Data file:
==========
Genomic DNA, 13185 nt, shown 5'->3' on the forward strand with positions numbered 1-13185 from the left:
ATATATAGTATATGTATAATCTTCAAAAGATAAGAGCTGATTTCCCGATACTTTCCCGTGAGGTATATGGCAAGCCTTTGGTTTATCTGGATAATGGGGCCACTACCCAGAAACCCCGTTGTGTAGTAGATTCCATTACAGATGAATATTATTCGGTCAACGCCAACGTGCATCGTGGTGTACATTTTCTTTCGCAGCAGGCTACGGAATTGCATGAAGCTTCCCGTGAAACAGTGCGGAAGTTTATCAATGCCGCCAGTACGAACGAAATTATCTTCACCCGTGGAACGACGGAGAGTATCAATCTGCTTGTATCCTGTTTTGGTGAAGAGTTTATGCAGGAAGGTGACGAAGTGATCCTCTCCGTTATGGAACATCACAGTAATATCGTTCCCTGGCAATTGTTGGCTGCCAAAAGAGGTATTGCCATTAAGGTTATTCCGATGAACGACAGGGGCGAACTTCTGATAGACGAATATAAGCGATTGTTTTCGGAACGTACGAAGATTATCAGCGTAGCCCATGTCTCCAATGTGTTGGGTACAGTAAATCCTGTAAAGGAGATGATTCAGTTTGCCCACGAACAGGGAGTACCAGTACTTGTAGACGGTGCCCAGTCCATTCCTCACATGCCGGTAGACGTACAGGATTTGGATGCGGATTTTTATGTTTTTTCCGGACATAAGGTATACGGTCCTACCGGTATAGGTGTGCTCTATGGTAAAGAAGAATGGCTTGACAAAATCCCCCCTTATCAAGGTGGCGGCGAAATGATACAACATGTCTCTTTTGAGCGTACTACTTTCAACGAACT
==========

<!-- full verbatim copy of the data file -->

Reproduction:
Genomic DNA, 13185 nt, shown 5'->3' on the forward strand with positions numbered 1-13185 from the left:
ATATATAGTATATGTATAATCTTCAAAAGATAAGAGCTGATTTCCCGATACTTTCCCGTGAGGTATATGGCAAGCCTTTGGTTTATCTGGATAATGGGGCCACTACCCAGAAACCCCGTTGTGTAGTAGATTCCATTACAGATGAATATTATTCGGTCAACGCCAACGTGCATCGTGGTGTACATTTTCTTTCGCAGCAGGCTACGGAATTGCATGAAGCTTCCCGTGAAACAGTGCGGAAGTTTATCAATGCCGCCAGTACGAACGAAATTATCTTCACCCGTGGAACGACGGAGAGTATCAATCTGCTTGTATCCTGTTTTGGTGAAGAGTTTATGCAGGAAGGTGACGAAGTGATCCTCTCCGTTATGGAACATCACAGTAATATCGTTCCCTGGCAATTGTTGGCTGCCAAAAGAGGTATTGCCATTAAGGTTATTCCGATGAACGACAGGGGCGAACTTCTGATAGACGAATATAAGCGATTGTTTTCGGAACGTACGAAGATTATCAGCGTAGCCCATGTCTCCAATGTGTTGGGTACAGTAAATCCTGTAAAGGAGATGATTCAGTTTGCCCACGAACAGGGAGTACCAGTACTTGTAGACGGTGCCCAGTCCATTCCTCACATGCCGGTAGACGTACAGGATTTGGATGCGGATTTTTATGTTTTTTCCGGACATAAGGTATACGGTCCTACCGGTATAGGTGTGCTCTATGGTAAAGAAGAATGGCTTGACAAAATCCCCCCTTATCAAGGTGGCGGCGAAATGATACAACATGTCTCTTTTGAGCGTACTACTTTCAACGAACT